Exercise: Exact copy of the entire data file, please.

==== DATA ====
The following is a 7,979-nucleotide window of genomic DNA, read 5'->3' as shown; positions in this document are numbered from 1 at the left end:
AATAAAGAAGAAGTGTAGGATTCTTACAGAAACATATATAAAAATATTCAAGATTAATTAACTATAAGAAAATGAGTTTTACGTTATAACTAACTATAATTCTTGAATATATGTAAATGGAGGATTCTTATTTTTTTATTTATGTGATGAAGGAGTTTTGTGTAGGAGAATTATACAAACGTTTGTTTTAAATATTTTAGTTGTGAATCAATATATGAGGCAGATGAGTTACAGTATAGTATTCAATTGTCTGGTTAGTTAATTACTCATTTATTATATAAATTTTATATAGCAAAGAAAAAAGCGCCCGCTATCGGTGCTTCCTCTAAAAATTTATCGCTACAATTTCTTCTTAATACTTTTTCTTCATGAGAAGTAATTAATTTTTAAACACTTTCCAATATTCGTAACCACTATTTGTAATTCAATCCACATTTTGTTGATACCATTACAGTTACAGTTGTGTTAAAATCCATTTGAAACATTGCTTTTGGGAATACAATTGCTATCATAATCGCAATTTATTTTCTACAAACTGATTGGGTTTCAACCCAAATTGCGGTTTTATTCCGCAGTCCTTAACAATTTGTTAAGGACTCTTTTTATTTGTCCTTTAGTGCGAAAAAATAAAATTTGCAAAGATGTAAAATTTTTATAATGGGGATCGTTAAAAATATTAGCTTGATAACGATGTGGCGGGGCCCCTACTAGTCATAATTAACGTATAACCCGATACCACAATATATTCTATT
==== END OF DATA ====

The following is a 7,979-nucleotide window of genomic DNA, read 5'->3' as shown; positions in this document are numbered from 1 at the left end:
AATAAAGAAGAAGTGTAGGATTCTTACAGAAACATATATAAAAATATTCAAGATTAATTAACTATAAGAAAATGAGTTTTACGTTATAACTAACTATAATTCTTGAATATATGTAAATGGAGGATTCTTATTTTTTTATTTATGTGATGAAGGAGTTTTGTGTAGGAGAATTATACAAACGTTTGTTTTAAATATTTTAGTTGTGAATCAATATATGAGGCAGATGAGTTACAGTATAGTATTCAATTGTCTGGTTAGTTAATTACTCATTTATTATATAAATTTTATATAGCAAAGAAAAAAGCGCCCGCTATCGGTGCTTCCTCTAAAAATTTATCGCTACAATTTCTTCTTAATACTTTTTCTTCATGAGAAGTAATTAATTTTTAAACACTTTCCAATATTCGTAACCACTATTTGTAATTCAATCCACATTTTGTTGATACCATTACAGTTACAGTTGTGTTAAAATCCATTTGAAACATTGCTTTTGGGAATACAATTGCTATCATAATCGCAATTTATTTTCTACAAACTGATTGGGTTTCAACCCAAATTGCGGTTTTATTCCGCAGTCCTTAACAATTTGTTAAGGACTCTTTTTATTTGTCCTTTAGTGCGAAAAAATAAAATTTGCAAAGATGTAAAATTTTTATAATGGGGATCGTTAAAAATATTAGCTTGATAACGATGTGGCGGGGCCCCTACTAGTCATAATTAACGTATAACCCGATACCACAATATATTCTATT